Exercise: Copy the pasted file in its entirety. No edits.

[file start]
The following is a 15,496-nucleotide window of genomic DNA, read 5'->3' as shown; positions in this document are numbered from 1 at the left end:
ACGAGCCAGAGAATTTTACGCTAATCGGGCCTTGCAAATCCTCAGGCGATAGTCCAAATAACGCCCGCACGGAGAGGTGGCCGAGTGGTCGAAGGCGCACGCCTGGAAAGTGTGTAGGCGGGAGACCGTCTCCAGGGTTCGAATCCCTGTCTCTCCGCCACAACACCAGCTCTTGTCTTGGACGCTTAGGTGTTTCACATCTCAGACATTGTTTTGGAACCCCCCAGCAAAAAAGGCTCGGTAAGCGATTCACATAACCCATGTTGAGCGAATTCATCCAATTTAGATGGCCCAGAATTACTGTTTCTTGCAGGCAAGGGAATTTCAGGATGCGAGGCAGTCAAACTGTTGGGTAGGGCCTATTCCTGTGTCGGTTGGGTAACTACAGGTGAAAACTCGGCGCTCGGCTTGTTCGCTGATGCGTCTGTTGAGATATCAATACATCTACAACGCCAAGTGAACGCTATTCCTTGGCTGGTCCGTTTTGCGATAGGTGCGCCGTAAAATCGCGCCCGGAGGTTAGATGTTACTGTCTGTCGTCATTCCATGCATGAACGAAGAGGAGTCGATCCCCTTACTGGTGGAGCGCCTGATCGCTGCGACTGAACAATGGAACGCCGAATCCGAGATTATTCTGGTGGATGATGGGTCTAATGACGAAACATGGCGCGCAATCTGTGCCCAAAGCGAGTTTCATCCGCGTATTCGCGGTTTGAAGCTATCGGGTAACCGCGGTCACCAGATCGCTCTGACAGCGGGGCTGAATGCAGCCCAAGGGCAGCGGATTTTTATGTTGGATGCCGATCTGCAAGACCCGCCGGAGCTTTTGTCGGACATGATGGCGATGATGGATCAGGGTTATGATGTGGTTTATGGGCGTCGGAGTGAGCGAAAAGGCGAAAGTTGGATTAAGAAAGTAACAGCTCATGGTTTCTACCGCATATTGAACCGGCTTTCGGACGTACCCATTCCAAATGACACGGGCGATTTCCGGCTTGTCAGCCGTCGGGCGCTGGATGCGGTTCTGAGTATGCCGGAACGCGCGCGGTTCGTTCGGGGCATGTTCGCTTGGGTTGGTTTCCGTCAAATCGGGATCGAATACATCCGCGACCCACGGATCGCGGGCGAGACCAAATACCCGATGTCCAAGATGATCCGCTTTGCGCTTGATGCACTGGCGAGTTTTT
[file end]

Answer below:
The following is a 15,496-nucleotide window of genomic DNA, read 5'->3' as shown; positions in this document are numbered from 1 at the left end:
ACGAGCCAGAGAATTTTACGCTAATCGGGCCTTGCAAATCCTCAGGCGATAGTCCAAATAACGCCCGCACGGAGAGGTGGCCGAGTGGTCGAAGGCGCACGCCTGGAAAGTGTGTAGGCGGGAGACCGTCTCCAGGGTTCGAATCCCTGTCTCTCCGCCACAACACCAGCTCTTGTCTTGGACGCTTAGGTGTTTCACATCTCAGACATTGTTTTGGAACCCCCCAGCAAAAAAGGCTCGGTAAGCGATTCACATAACCCATGTTGAGCGAATTCATCCAATTTAGATGGCCCAGAATTACTGTTTCTTGCAGGCAAGGGAATTTCAGGATGCGAGGCAGTCAAACTGTTGGGTAGGGCCTATTCCTGTGTCGGTTGGGTAACTACAGGTGAAAACTCGGCGCTCGGCTTGTTCGCTGATGCGTCTGTTGAGATATCAATACATCTACAACGCCAAGTGAACGCTATTCCTTGGCTGGTCCGTTTTGCGATAGGTGCGCCGTAAAATCGCGCCCGGAGGTTAGATGTTACTGTCTGTCGTCATTCCATGCATGAACGAAGAGGAGTCGATCCCCTTACTGGTGGAGCGCCTGATCGCTGCGACTGAACAATGGAACGCCGAATCCGAGATTATTCTGGTGGATGATGGGTCTAATGACGAAACATGGCGCGCAATCTGTGCCCAAAGCGAGTTTCATCCGCGTATTCGCGGTTTGAAGCTATCGGGTAACCGCGGTCACCAGATCGCTCTGACAGCGGGGCTGAATGCAGCCCAAGGGCAGCGGATTTTTATGTTGGATGCCGATCTGCAAGACCCGCCGGAGCTTTTGTCGGACATGATGGCGATGATGGATCAGGGTTATGATGTGGTTTATGGGCGTCGGAGTGAGCGAAAAGGCGAAAGTTGGATTAAGAAAGTAACAGCTCATGGTTTCTACCGCATATTGAACCGGCTTTCGGACGTACCCATTCCAAATGACACGGGCGATTTCCGGCTTGTCAGCCGTCGGGCGCTGGATGCGGTTCTGAGTATGCCGGAACGCGCGCGGTTCGTTCGGGGCATGTTCGCTTGGGTTGGTTTCCGTCAAATCGGGATCGAATACATCCGCGACCCACGGATCGCGGGCGAGACCAAATACCCGATGTCCAAGATGATCCGCTTTGCGCTTGATGCACTGGCGAGTTTTT